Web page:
The first step in directed evolution is to generate a sampling of random point mutations. Because some mutations may improve the desired function while others may be deleterious or silent, the optimum mutation rate is one mutation per gene per round of evolution (Miyazaki and Arnold 1999). The most common method for mutagenesis is to use error-prone PCR to randomly mutate sites within a gene (Zhao et al. 1999). If specific amino acids are known to be important, saturation mutagenesis works with degenerate primers to modify that site to every possible combination (Hayashi et al. 1994). Another way to modify a gene is by homologous recombination, the mixing of two or more similar genes (Giver and Arnold 1998). The genes may be related to one another by homology. Homologous cephalosporinases from four different species were recombined to make a protein 270–540fold more active than the original enzyme (Crameri et al. 1998). The genes may also be different mutants derived from a common parent. By randomly combining these genes and then screening or selecting the best products, better proteins are produced. Stemmer first introduced homologous recombination by using a DNAse to cut DNA into fragments and then randomly recombining them (Stemmer 1994, 1994b). A simpler and more efficient method has been developed. The staggered extension process (StEP) uses short bursts of extension times followed by denaturation during PCR of several genes (Shao et al. 1998; Zhao et al. 1998). A DNA primer is extended briefly on one template, denatured, bound to another template, elongated again, denatured, and so on. The result is a random recombination of the original templates (Michnick and Arnold 1999; Ness et al. 1999).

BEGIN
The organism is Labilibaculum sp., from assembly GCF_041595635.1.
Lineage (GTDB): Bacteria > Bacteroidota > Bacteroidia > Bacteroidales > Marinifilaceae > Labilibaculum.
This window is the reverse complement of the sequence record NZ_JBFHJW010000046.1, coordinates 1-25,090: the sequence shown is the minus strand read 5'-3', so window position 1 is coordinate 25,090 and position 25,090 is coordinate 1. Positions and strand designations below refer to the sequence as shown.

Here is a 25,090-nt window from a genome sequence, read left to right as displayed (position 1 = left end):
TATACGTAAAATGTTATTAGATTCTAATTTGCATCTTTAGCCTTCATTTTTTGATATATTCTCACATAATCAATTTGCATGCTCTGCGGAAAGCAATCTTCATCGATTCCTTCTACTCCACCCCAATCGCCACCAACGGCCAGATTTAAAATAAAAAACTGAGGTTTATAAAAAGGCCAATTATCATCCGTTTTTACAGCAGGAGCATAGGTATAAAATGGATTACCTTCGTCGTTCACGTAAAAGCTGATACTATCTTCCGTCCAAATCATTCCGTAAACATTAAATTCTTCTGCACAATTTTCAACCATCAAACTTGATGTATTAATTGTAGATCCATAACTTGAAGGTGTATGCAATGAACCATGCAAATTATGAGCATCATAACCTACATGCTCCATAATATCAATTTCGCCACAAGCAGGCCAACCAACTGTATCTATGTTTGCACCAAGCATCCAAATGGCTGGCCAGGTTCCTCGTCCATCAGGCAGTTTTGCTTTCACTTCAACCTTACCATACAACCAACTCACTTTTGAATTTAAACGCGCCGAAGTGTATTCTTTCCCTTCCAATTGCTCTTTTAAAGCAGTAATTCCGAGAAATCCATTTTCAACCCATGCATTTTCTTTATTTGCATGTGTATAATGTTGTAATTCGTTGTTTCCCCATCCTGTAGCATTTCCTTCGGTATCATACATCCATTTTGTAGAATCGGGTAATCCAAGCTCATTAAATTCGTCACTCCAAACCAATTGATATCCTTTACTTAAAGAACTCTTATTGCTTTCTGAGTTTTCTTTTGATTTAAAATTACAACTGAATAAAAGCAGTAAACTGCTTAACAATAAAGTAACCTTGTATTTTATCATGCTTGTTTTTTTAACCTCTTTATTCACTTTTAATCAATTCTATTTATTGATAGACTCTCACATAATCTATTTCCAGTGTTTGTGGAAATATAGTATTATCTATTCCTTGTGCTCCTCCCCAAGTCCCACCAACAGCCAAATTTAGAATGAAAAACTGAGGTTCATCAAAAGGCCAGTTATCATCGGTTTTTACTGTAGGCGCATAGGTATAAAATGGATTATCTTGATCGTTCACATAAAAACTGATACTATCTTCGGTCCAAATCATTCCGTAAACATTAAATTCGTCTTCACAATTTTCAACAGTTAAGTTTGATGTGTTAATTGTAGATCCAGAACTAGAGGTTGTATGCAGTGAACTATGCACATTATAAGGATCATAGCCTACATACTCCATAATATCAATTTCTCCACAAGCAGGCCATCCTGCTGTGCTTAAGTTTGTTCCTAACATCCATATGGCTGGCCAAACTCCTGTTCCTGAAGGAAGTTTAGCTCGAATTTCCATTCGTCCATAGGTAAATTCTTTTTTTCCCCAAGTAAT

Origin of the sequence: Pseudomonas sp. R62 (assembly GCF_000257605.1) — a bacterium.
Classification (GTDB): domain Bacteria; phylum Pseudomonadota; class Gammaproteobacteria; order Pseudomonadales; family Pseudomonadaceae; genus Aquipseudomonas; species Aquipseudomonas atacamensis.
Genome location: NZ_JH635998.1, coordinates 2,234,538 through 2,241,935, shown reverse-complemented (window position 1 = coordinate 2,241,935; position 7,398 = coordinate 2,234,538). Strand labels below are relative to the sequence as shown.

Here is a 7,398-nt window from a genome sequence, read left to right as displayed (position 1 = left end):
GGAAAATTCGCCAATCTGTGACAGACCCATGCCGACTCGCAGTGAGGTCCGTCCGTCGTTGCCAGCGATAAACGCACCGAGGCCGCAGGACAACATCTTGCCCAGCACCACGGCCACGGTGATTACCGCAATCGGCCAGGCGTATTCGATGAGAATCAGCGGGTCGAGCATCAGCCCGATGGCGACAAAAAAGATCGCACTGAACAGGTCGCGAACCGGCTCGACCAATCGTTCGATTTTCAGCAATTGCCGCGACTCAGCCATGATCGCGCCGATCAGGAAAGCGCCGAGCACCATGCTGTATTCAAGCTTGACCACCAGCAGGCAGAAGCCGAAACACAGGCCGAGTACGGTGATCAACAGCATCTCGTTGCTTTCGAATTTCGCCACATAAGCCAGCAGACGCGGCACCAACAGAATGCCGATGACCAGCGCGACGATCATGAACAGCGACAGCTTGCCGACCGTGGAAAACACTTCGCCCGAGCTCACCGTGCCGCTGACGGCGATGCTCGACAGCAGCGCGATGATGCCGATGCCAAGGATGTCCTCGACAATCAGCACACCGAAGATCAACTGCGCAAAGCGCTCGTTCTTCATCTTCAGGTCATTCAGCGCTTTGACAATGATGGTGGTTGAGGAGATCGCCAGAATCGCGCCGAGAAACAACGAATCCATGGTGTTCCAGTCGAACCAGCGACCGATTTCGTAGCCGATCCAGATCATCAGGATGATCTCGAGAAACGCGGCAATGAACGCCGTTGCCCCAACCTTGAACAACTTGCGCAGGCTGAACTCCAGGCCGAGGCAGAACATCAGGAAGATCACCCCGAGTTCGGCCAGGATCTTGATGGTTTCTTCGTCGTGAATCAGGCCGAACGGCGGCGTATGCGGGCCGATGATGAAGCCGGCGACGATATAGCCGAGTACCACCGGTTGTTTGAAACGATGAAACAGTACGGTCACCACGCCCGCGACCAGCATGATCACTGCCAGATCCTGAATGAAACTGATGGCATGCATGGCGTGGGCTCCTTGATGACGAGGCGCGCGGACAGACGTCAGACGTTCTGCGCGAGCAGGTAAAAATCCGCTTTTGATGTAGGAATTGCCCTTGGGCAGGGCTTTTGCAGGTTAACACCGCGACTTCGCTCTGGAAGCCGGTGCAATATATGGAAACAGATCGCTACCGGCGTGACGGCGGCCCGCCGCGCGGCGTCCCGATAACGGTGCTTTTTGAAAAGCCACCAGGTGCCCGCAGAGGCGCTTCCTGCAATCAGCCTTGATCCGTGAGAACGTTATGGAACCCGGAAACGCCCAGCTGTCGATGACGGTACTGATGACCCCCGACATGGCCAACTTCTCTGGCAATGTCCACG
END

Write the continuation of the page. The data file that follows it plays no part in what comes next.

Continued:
Once the modified gene is produced, the resulting proteins have to be tested by a screen or selection. Selection can be used when the protein of interest confers a growth advantage to the host organism (for a review of using selection in directed evolution see Kast and Hilvert 1997). Screens are used in all other cases (for a review of implementing screens for directed evolution, see Zhao and Arnold 1997). Choosing the most successful product from a large library of mutations is usually the most difficult step in directed evolution. New technologies like inexpensive microfabricated fluorescence-activated cell sorters (Fu et al. 1999) will make screening promising mutations cheaper and easier in the future.
Site-directed mutagenesis has been used to create rationally designed bacteriorhodopsin mutants with enhanced materials properties (Miercke et al. 1991; Hampp et al. 1992; Zeisel and Hampp 1992; Gergely et al 1993; Misra et al. 1997). For example, some mutants have enhanced the holographic properties of the protein by producing an M state with an extended lifetime (Gergely et al. 1993; Miercke et al. 1991; Hampp et al. 1992; Zeisel and Hampp 1992), while others improve the branched-photocycle memory by enhancing the yield of the O state (Misra et al. 1997). The challenge for material scientists is to predict a priori what amino acid sequence will create or enhance a specific protein property. At present, the vast majority of genetic engineering for materials applications is a trial-and-error process, due to the complexity of protein structure and function and the lack of satisfactory molecular modeling tools. However, directed evolution promises to provide new methods to solve previously limiting problems associated with available proteins. It is hoped that continued theoretical work will yield computer programs with the predictive capabilities comparable to the SPICE packages that are the cornerstone of electrical engineering. In this regard, bioelectronics is many years if not decades behind computer engineering.